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As Web sites and intranets become larger and more complex, static HTML files hit their limits. In the first part of Web Application Development with PHP the authors explain PHP's advanced syntax like classes, recursive functions and variables. They present software development methodologies and coding conventions which are a must-know for industry quality products as well as to help making develop faster and more productive. This part covers also many standard algorithms for tree-structures, string sorting and searching. Part Two focuses on the concept of Web Applications (as opposed to single scripts) and gives much insight into user and session management, e-commerce systems, XML applications and WDDX.
About the Author
Till Gerken is a developer with over 10 years of experience in C programming. He has a strong background in creating high-performance multimedia systems and other medium to large scale, high performance projects. He currently works as freelancer for different companies. Tobias Ratschiller is a New Media Consultant in Italy, specializing in the creation of large scale dynamic Web sites. He has provided consulting and implementation work for some of the world¿s largest Web sites and has contributed to several other PHP titles. Apart from that, he teaches at seminars about usability, user interface design and content management systems. He runs http://phpwizard.net. Both authors have published Open Source PHP projects and technical articles for magazines like Internet World.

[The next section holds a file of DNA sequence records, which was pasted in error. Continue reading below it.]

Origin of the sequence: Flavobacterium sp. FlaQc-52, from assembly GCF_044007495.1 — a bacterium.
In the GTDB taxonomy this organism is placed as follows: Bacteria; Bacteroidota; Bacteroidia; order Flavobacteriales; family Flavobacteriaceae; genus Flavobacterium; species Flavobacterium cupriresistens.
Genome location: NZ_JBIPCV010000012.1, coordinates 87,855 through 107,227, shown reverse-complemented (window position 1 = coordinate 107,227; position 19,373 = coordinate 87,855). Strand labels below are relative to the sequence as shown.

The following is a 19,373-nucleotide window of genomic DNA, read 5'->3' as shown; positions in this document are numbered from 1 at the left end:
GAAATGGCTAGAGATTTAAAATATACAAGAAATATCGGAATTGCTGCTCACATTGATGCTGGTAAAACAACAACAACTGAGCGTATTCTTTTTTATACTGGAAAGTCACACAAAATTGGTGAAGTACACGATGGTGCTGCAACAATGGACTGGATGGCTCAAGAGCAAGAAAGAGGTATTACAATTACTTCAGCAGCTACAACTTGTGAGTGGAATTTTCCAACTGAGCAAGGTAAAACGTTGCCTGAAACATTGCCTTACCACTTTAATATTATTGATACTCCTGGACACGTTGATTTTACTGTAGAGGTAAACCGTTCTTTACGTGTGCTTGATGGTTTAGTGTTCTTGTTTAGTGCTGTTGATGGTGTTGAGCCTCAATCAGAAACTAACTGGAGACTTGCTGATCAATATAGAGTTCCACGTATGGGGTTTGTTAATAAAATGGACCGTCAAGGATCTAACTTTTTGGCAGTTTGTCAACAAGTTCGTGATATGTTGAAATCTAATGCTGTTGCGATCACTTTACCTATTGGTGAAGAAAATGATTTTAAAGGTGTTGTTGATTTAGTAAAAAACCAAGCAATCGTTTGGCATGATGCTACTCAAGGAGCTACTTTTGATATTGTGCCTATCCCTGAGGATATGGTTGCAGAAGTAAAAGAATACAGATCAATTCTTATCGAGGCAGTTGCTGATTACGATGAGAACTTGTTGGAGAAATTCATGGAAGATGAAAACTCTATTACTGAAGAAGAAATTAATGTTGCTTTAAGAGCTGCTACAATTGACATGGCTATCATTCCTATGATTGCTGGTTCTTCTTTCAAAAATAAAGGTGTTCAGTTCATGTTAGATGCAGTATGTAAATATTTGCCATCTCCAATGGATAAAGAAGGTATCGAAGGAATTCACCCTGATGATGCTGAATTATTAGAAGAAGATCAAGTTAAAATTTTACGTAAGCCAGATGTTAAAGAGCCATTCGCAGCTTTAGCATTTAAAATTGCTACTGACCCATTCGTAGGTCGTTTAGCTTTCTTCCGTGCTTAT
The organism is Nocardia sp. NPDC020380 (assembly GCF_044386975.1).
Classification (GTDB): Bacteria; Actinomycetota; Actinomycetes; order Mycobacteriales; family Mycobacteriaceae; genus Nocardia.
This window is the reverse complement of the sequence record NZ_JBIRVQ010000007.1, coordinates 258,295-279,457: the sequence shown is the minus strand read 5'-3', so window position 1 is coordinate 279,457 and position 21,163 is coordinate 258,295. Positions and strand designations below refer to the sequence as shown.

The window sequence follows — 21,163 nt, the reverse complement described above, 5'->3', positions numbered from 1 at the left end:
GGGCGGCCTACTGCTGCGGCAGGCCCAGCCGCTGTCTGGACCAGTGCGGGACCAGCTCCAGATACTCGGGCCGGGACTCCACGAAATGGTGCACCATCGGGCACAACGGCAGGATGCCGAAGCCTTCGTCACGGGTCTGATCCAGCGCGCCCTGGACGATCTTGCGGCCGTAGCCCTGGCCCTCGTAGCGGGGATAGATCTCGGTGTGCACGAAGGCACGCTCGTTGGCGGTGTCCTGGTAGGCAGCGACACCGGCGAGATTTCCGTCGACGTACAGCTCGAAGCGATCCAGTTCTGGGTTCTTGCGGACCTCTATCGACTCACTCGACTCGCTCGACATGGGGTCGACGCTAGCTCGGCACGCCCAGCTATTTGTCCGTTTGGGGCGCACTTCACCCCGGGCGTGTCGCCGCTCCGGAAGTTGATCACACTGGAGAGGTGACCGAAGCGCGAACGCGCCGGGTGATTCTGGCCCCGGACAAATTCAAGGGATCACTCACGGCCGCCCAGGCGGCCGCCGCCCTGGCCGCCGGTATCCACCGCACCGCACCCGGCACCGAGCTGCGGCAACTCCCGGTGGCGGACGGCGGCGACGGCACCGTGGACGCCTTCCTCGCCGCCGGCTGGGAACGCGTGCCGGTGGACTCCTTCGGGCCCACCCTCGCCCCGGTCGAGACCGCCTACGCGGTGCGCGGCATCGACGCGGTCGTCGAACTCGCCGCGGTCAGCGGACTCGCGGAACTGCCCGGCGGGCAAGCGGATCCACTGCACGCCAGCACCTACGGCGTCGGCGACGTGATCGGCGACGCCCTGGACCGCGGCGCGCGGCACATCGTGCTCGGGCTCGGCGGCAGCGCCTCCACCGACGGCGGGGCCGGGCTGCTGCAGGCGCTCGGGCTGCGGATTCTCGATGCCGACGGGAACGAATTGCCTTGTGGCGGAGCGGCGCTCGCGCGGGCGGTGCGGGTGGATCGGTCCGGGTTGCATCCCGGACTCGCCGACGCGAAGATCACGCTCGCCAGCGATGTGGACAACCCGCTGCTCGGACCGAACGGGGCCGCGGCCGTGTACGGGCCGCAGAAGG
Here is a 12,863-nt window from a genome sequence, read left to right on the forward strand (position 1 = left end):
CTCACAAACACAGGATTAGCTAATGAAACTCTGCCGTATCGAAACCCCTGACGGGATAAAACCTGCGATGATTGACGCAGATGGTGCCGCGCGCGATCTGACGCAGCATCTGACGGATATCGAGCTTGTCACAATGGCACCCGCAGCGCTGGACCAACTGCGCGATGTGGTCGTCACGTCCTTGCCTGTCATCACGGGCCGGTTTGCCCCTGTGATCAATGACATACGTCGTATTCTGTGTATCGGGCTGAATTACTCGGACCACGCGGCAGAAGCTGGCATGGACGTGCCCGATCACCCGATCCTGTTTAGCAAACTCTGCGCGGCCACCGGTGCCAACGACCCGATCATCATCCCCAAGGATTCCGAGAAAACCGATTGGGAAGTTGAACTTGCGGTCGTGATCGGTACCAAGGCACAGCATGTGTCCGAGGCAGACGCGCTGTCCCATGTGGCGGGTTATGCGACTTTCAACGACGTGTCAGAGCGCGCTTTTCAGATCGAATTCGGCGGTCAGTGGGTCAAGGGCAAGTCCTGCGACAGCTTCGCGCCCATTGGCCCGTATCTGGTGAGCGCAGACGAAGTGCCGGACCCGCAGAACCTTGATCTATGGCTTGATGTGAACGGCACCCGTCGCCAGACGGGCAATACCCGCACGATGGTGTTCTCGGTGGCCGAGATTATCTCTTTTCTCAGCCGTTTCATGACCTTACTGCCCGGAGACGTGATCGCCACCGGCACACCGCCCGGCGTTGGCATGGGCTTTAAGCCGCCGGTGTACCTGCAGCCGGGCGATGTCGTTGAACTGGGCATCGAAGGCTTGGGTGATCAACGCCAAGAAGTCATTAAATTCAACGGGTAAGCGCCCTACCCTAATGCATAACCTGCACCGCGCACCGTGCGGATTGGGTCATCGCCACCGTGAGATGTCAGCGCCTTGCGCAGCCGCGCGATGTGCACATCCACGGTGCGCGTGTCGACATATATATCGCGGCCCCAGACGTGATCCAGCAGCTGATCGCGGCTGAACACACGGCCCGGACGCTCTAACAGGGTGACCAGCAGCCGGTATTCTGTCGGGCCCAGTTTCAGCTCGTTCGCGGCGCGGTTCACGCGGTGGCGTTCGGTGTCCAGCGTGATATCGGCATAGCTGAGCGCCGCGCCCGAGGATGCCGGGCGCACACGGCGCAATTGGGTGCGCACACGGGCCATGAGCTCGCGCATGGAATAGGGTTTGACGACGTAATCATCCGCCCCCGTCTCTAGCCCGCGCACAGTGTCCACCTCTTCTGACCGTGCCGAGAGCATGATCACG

Read an Excerpt
Chapter 1: Development ConceptsBefore diving into PHP-specific issues, let's start from a wider point of view. Some issues apply to application development in general, regardless of which language you're using and on what platform you're developing.
When working on a professional project, it's very important that you think about what you're doing. Know your enemy-never underestimate him. Although your project isn't really an enemy, the point still applies. Know all your project's specifications, its target platform(s), its users, and never underestimate the significance of small problems that you haven't evaluated completely before moving on to other topics.
Judging from our experience, planning takes at least 50% of the development time; the bigger the project, the more thoroughly you should develop its outlines. This principle applies to contacting your customers and working closely with them on defining an overall project outline, as well as talking with your developers about defining a coding outline. The less effort you spend on consistency and maintainability, the sooner you'll run into problems when reopening old files and trying to fix bugs or add new features.
Planning time isn't necessarily proportional to a project's size. As an example, think about a search algorithm that you have to design. The application doesn't have to do more than basically crawl through a heap of information, extracting data according to a set of rules. Let's say that the data is already there, so setup and output won't require a lot of effort. The application will spend most of its execution time in its main searching loop.The loop probably won't even take more than 100 lines of code, but choosing or designing an optimal algorithm for an optimal loop could easily take a whole day This little loop might be the most substantial part in your design phase, while on the other hand you may create projects with a few thousand lines that have been thoroughly planned in less than a day.